The developing world is being colonized again. Except it’s digital this time

Nearly forty years into the modern Internet, we’ve just crossed the threshold where 50% of the world is online. Providing Internet access to the remaining 50%, is going to be harder than acquiring the first half, even though, two of the largest tech companies are working on it.

Although, we’d like to think they’re doing it out of basic human decency, because the Internet is practically a necessity today. The truth is, for Facebook and Google, bringing India, Africa, and other developing places onto the Internet is more about Digital Colonialism, than it is a philanthropic mission.

Establishing Digital Colonies in the Internet’s newest landscapes will be very lucrative. Billions of dollars in advertising revenue will be unlocked, if they can capture even a fraction of the 3.5 billion people not yet on the Internet.

Facebook’s, Digital Colonization efforts, are primarily based through an initiative called Free Basics – which is a partnership with six companies (Samsung, Ericsson, MediaTek, Opera Software, Nokia and Qualcomm) to bring affordable access to selected Internet services to places such as – Kenya, Zambia, Bolivia, Colombia, and nearly 20 other countries. However, the fact that they limit access to only a handful of websites has caused a lot of ethical debates. As a result, India withdrew from the program because Free Basics violated net neutrality.

Google’s, digital colonization efforts, start by providing developing nations with a more basic version of YouTube, that doesn’t require as much Internet data to run. One of their Digital Colonies, India, has proven to be wildly successful. Over 80% of Internet users in India currently use YouTube. This amounts to over 225 million active Indian YouTube viewers. This number is expected to grow to 500 million by 2020.

T-Series, which is an Indian music record label and film production company, operates a Youtube channel which is (at the time of writing this):

  • The most viewed YouTube channel on Earth with 61 billion total views. (WWE is the next largest with 29 billion views.)
  • T-Series is also the second most subscribed to channel on Earth with over 85 million subscribers. (Just 65,000 subscribers behind the largest channel.)

The rare times when I glance over and see Ryan procrastinating in the office, I often see him tuning into a YouTube channel called Grandpa Kitchen. It’s a channel where an Indian grandpa cooks “mega-meals” for a large group of school children.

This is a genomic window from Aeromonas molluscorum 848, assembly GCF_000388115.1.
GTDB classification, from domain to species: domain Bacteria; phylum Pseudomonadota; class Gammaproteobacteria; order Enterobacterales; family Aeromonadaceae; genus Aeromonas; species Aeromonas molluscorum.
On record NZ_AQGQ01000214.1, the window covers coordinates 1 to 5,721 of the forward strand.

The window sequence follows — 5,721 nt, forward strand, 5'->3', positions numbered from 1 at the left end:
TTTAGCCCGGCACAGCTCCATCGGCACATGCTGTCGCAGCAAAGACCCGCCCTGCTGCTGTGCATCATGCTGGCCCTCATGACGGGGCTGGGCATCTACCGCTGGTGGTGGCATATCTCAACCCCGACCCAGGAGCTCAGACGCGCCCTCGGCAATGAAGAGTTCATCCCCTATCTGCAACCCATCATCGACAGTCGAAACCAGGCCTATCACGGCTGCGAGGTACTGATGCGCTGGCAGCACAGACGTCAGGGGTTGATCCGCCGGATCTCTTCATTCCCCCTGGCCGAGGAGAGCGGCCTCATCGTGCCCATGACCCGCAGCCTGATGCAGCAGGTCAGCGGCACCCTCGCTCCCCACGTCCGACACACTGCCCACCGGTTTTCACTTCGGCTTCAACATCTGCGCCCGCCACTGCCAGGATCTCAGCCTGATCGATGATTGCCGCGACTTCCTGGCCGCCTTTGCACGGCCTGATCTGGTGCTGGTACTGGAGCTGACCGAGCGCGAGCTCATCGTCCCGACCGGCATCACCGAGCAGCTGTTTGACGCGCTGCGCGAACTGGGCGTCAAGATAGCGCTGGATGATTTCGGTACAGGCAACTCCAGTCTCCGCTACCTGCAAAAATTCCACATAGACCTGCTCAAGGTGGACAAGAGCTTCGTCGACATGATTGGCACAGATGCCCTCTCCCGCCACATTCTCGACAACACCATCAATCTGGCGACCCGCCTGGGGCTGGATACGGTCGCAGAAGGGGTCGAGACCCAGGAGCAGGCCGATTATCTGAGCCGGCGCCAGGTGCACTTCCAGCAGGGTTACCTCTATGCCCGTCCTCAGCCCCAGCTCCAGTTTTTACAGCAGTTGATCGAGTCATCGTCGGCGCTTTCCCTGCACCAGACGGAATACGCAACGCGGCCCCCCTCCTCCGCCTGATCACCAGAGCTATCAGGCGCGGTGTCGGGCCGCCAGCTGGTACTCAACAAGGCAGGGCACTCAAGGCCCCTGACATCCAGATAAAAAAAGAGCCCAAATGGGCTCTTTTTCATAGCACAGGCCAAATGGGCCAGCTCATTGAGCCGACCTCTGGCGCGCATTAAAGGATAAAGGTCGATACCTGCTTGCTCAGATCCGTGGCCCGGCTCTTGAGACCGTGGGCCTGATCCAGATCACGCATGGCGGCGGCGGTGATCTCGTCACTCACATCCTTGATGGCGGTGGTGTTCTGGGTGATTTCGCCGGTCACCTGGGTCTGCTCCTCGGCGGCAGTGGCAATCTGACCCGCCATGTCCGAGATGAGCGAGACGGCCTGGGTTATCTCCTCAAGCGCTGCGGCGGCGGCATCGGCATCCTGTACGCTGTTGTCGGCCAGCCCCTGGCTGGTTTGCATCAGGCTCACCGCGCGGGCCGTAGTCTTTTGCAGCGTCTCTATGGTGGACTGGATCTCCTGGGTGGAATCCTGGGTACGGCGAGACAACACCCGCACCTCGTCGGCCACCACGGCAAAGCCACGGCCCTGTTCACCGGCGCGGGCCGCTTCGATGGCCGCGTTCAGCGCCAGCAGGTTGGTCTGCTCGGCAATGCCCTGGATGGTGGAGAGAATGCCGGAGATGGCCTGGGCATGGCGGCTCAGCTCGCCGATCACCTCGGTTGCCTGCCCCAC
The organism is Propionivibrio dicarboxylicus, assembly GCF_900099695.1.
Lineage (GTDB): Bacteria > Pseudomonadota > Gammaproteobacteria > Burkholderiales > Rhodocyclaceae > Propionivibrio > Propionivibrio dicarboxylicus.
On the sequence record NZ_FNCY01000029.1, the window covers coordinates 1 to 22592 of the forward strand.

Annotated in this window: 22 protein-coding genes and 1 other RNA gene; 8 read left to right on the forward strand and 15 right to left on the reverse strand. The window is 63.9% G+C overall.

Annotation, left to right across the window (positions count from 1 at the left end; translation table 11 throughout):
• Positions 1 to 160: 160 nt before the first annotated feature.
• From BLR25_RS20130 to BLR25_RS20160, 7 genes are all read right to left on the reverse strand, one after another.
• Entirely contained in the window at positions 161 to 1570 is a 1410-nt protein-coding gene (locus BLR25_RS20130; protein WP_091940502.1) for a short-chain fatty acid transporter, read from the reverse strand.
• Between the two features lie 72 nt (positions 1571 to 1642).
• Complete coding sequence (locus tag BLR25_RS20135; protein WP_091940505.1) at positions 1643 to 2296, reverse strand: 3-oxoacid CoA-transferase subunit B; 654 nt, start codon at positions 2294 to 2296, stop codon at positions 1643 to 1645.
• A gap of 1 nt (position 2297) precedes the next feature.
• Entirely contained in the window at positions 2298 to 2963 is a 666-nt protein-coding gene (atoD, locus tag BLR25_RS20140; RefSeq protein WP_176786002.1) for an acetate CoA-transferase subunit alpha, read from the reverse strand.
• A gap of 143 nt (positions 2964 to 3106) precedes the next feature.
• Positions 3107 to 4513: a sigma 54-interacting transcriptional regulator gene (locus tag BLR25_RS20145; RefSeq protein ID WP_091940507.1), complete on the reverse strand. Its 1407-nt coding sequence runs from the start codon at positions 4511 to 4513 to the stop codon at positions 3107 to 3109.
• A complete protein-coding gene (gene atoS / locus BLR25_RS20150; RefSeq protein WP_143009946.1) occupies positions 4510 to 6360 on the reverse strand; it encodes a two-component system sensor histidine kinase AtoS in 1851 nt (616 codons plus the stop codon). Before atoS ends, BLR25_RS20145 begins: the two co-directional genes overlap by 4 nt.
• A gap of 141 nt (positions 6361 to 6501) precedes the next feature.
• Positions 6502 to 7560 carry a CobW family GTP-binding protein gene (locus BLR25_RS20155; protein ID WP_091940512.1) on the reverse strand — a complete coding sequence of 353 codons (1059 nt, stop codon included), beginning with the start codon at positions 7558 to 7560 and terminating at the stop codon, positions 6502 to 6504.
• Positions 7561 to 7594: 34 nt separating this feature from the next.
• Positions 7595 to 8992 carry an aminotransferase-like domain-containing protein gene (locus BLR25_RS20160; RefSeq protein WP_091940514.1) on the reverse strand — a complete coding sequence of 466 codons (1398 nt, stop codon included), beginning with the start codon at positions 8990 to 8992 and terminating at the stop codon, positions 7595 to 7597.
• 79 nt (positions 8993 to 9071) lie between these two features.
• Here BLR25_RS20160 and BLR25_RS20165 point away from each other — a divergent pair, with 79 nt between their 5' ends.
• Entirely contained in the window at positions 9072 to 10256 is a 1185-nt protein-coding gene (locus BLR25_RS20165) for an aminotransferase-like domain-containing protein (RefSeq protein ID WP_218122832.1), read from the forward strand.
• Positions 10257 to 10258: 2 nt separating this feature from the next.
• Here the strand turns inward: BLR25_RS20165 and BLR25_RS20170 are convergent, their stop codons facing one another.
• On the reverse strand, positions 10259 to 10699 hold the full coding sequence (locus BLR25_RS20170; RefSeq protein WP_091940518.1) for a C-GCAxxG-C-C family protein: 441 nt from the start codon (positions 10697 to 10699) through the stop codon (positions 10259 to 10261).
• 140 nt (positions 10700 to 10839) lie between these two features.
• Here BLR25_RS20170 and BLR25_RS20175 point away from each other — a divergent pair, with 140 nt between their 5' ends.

Watching someone cook a meal on the other side of the world, via an Internet connection, was unfathomable just 20 years ago. In a way, that’s what’s incredible about connecting the world. But, there’s also an ethical dilemma at play.

Is Digital Colonialism Best for Them?

Renata Avila, a Senior Digital Rights Advisor to the World Wide Web Foundation, points out in here article “Resisting Digital Colonialism” that:

When I think of people in my own country, Guatemala, many don’t have other ways to access information beyond their villages – where even basic utilities like electricity are lacking. If we, the connected and privileged, campaign against companies offering free connectivity, that means people could be disconnected from the global sphere – at least in the short term. But is it real connectivity, if you only visit a few websites and communicate with people you already know? Is the Internet empowering if you cannot create, innovate or collaborate without maximizing the wealth of someone else?

Without Digital Colonialism, you allow for citizens to develop technologies that fit the needs and lifestyles of their countrymen. You keep that economic dollar circulating within the nation. But you also greatly slow down the time it takes to bring people online.

With Digital Colonialism, you swiftly bring small businesses and creatives on the Internet and allow them to reach a new market instantly. You connect remote peoples with information they cannot access normally. But you also entrench those people under a nearly insurmountable overarching regime in Google, Facebook, Amazon, etc.

Clearly, this is a touchy topic. There’s no simple answer, as there are so many factors at play. This is why we’d like to hear from you. Please head over to the community and drop your thoughts on this topic.

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